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New Dungeness Lighthouse is located on Dungeness Spit on the Dungeness National Wildlife Refuge in the town of Sequim on the Olympic Peninsula. To get to the lighthouse you must hike 5 miles on a natural sand spit.  A “Spit” is  a narrow point of land extending into a body of water. The hike is long but worth it. You definitely need to time your hike according to the tides. During low tide there is enough sand to walk comfortably. At high tide you’ll be walking on logs and rocks and it will take you much longer. Check out my Dungeness Spit Hike post for more info.

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100,000 hits!!

 

My blog hit 100,000 hits and I didn’t even notice! I looked at my sidebar just now and saw that it’s at 101,762 hits! Thanks to everyone who actually reads it and comments!

I promise I will find the time to post more regularly. 🙂

Downtown Seattle Wa.

Seattle Washington

Spring 2011 

Slow exposure photography taken from the Jose Rizal Bridge in south Seattle near I9o.

 I have wanted to try this for a long time after reading up on this particular bridge

 which is well known for slow exposure Seattle shots. When I arrived there were

3 other photographers alreadyset up with their tripods and cameras.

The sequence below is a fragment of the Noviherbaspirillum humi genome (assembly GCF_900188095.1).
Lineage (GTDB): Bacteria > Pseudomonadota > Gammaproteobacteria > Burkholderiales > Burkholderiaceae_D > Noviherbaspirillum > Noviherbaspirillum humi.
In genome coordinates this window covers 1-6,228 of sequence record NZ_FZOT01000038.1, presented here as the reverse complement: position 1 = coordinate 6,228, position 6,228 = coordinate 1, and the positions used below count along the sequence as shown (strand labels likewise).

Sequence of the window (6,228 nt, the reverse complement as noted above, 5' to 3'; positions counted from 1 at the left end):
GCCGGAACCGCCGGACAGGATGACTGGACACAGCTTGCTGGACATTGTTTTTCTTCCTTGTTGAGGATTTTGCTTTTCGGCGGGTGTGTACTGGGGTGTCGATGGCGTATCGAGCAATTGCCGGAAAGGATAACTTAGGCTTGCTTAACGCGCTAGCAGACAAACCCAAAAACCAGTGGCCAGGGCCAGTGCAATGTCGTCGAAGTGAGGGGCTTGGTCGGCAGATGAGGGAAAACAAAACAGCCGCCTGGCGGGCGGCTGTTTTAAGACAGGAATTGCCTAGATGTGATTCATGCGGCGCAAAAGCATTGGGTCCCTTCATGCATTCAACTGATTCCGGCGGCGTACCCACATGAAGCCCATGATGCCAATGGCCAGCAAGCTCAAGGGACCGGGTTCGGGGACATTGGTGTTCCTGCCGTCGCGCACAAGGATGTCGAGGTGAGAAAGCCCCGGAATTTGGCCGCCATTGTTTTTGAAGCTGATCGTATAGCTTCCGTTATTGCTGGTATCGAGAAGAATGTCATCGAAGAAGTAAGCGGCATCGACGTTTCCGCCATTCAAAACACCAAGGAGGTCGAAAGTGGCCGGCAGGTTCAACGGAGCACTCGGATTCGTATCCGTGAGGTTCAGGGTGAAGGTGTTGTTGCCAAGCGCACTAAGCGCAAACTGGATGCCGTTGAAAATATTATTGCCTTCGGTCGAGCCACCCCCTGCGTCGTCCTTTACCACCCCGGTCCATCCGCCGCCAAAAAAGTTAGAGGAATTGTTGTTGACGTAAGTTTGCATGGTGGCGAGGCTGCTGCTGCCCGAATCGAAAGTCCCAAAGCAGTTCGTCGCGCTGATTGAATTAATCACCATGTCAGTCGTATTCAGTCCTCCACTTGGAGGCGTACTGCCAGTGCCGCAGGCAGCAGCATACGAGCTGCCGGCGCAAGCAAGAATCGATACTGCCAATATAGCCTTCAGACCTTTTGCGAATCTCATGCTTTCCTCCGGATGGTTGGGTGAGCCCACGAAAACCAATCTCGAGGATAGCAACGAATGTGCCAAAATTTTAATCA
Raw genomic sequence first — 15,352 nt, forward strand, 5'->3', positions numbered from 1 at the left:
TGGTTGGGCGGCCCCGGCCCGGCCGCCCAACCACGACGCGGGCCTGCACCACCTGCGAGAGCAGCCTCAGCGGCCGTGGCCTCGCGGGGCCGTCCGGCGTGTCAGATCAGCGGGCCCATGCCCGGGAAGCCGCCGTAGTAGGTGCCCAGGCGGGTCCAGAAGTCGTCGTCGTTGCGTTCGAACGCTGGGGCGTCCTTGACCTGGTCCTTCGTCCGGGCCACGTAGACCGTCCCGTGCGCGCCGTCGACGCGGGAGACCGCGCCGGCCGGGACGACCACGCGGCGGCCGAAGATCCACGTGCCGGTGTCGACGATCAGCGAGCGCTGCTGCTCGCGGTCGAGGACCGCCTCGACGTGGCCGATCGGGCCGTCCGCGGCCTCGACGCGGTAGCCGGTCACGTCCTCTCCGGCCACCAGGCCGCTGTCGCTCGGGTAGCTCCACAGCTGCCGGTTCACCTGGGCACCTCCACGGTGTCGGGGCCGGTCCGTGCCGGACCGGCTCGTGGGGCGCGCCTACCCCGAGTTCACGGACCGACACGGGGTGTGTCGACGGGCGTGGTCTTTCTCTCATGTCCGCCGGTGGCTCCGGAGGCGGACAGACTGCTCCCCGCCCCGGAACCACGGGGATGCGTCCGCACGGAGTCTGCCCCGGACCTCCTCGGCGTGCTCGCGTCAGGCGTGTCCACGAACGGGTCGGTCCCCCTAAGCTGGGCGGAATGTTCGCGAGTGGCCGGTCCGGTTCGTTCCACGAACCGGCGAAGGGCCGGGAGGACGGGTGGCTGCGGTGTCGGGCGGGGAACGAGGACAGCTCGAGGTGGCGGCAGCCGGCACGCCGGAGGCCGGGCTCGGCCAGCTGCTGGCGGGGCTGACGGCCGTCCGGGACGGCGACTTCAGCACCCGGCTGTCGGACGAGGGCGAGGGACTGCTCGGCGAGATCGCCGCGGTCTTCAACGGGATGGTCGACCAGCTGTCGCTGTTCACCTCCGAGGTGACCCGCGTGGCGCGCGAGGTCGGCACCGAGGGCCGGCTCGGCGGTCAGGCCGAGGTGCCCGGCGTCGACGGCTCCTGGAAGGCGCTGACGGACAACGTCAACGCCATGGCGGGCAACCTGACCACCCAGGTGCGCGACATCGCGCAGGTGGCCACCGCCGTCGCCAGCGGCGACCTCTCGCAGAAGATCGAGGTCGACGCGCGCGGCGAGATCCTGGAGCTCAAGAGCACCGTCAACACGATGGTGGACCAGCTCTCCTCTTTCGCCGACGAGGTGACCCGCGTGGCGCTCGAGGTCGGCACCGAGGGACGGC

I had to find a spot where I wouldn’t be in someoneelse’s shot. When they

had all left I was able to get this shot of the rail which I felt added depth to the photo.

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Back to Picture Lake

Picture Lake/Heather Meadows

Mt Shuksan/Mt Baker.

Mt Baker Snoqulamie National Forest

 

I visited Picture Lake a while back with a friend and was hoping to get a perfect shot of Mount Shuksan reflecting in the lake. Picture Lake is rightfully titled since it is positioned in front of the mountain offering a perfect reflection if the day and moment is just right.   Even a slight breeze would ruin the perfect reflection shot I was after. I also wanted to go when the fall colors were out, so in October I ventured back and tried again. Unfortunately the fall colors weren’t as rich as I had hoped, but the day was perfect otherwise. We stayed until the sun went down and I’ve heard that the evening is the best time for the wind to be calm. The moon was coming up over the mountain too which was an added bonus. The photo above was the result of a perfect, windless evening at Picture Lake.

 If you are looking for information about Picture Lake or Heather Meadows you should go to my other blog post. I have included many photos of the area as well. Picture Lake Path/Heather Meadows

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Wow! 90,000 hits!!

I didn’t even realize I had 0ver 90,000 hits! I wonder how long till I get to 100,000?? 🙂